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Nightingale Community Garden in Dorchester opens first week April

Posted by  March 28, 2014 07:24 PM

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Trudy Cox, the garden’s naturalist, inspects a water barrel and begins to plan for the upcoming season.

Elnora Thompson reaches down into her seemingly empty garden bed and picks her
chamomile herbs. She rubs a few pieces in her hand and brings it to her nose.

“Doesn’t that just smell great?” Thompson exclaims as she hands it around so everyone can smell it. She takes a bundle of the herb in her hand to bring home to make tea.

Thompson is the head manager at Nightingale Community Garden, located at 512 Park St. in Dorchester, and has been growing there for about 25 years. The garden is about two acres and holds 131 plots. It officially opens for the season the first week of April.

The community garden has plots from local residents of various ethnicities, including Portuguese, Haitian, Vietnamese, Spanish, African American. There are about seven languages spoken and everybody grows things from their different cultural traditions, creating both human diversity and biodiversity.

“It’s about friendship, sharing and community,” said Thompson.

Bob Follansbee, a fourth-year community gardener and part of the Dorchester Food Co-op Community, said, “We learned five to six different things to grow that we never considered to grow. My wife used to hate okra, but if you learn how to grow and cook it correctly, it can be really good. We’ve been growing it for three years.”

The garden also has a small orchard with blueberries, strawberries, apples and huckleberries. The vines of the berries encircle the garden, bordering the fences.

“The guys are afraid to pick them because they have thorns on them,” said Thompson. “But us girls aren’t afraid.”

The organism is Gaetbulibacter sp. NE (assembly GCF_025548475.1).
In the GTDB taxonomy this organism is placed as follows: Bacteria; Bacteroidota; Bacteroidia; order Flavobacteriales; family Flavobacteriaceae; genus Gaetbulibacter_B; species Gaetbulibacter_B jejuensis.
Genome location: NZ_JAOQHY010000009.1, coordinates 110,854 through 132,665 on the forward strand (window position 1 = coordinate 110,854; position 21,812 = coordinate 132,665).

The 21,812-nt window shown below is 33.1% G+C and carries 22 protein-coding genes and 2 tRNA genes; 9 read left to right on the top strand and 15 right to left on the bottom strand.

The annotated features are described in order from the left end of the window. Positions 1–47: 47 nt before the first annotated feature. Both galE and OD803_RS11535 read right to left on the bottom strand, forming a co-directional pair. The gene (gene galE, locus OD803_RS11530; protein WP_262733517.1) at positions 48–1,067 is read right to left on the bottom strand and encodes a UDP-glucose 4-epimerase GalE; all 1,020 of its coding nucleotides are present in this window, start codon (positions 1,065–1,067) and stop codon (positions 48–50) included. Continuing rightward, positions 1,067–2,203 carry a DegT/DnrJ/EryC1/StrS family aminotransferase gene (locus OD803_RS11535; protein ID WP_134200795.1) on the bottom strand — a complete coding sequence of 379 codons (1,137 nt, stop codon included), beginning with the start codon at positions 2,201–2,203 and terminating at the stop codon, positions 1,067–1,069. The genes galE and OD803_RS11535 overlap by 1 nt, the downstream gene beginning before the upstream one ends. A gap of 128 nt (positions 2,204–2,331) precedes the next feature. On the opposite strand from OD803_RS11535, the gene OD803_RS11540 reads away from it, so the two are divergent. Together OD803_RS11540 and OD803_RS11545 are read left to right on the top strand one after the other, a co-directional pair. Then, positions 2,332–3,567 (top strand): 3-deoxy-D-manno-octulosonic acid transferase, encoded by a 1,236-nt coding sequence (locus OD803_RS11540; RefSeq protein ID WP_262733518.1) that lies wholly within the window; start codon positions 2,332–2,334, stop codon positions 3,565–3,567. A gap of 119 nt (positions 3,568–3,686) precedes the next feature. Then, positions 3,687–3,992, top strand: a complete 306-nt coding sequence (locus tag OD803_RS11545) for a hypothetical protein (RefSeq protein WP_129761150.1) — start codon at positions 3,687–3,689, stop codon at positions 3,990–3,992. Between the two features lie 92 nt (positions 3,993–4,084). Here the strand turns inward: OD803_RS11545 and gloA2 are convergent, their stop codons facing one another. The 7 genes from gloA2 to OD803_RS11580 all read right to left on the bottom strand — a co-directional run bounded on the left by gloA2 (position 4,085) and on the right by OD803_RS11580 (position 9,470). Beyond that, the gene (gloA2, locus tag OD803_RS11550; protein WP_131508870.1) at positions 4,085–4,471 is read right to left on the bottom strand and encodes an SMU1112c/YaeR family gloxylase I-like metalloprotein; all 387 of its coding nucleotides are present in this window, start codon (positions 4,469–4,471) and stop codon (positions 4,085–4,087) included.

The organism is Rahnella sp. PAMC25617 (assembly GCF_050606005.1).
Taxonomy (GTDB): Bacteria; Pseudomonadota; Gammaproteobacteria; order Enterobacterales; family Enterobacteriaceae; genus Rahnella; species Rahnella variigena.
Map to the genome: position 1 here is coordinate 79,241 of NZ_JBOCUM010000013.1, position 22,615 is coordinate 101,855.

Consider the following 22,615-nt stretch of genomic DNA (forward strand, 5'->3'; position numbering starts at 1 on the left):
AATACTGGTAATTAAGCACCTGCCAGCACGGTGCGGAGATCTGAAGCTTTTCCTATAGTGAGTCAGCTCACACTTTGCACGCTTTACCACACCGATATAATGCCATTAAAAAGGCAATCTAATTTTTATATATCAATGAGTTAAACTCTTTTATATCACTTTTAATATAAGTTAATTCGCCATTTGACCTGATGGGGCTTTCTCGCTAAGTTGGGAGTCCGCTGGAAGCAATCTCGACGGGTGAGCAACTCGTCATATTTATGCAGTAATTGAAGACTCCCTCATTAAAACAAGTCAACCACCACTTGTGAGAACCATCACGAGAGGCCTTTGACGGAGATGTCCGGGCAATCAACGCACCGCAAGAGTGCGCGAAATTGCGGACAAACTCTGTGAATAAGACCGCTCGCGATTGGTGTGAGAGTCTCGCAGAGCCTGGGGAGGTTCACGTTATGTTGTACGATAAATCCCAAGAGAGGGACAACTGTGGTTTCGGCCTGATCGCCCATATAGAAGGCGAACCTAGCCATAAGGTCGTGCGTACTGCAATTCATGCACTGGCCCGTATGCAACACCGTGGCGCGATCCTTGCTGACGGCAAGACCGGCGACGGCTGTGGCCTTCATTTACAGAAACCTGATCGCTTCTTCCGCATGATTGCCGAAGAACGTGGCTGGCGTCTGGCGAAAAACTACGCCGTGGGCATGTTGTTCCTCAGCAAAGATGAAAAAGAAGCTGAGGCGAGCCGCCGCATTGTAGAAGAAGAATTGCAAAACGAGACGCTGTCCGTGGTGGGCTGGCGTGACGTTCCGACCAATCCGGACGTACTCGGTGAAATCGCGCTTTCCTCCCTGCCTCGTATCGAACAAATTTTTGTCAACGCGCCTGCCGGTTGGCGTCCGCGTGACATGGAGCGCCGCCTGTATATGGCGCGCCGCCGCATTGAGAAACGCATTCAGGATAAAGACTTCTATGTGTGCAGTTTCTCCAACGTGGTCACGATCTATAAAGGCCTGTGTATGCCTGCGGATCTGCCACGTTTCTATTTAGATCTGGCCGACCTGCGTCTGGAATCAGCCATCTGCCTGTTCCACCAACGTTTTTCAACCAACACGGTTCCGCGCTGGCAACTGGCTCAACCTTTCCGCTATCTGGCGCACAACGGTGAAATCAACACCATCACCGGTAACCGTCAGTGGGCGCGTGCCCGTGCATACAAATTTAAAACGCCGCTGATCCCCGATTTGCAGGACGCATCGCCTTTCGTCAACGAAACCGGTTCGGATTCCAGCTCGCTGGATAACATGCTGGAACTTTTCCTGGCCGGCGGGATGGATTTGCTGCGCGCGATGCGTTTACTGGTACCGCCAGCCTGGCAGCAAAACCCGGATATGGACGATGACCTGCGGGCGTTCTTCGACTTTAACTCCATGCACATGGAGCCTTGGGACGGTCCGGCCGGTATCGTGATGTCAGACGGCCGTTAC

The berries also help prevent people from stealing, which has happened in the past.

Thompson loves to have children helping her in garden. Last summer kids helped her grow sweet potatoes and watermelon. Children come from the kindergarten class from the church across the street. An ABCD Head Start kindergarten class has its own plot.

“They run around inside of it and they trample it,” said Sharon Higgins, an ABCD kindergarten teacher who owns her own plot next to her kindergarteners. Higgins said the garden helps her children get in the dirt and learn about growing food.

There are also young people who are hired by the city of Boston who are part of a program that employs them to work in the gardens during the summer if they can’t find work elsewhere.

There are three garden plots dedicated to food that will be donated to a local food pantry. Thompson said that growing food for the pantry allows people to learn how to take care of themselves and it also serves as an outlet to help the community. Thompson said that her garden could feed up to four families.

“It feeds my family, my sisters and their families,” said Thompson. In the summer she can make a salad of lettuce and cucumbers straight out of her garden. Thompson said that having the garden helps because there isn’t a major supermarket around that isn’t a bus ride away.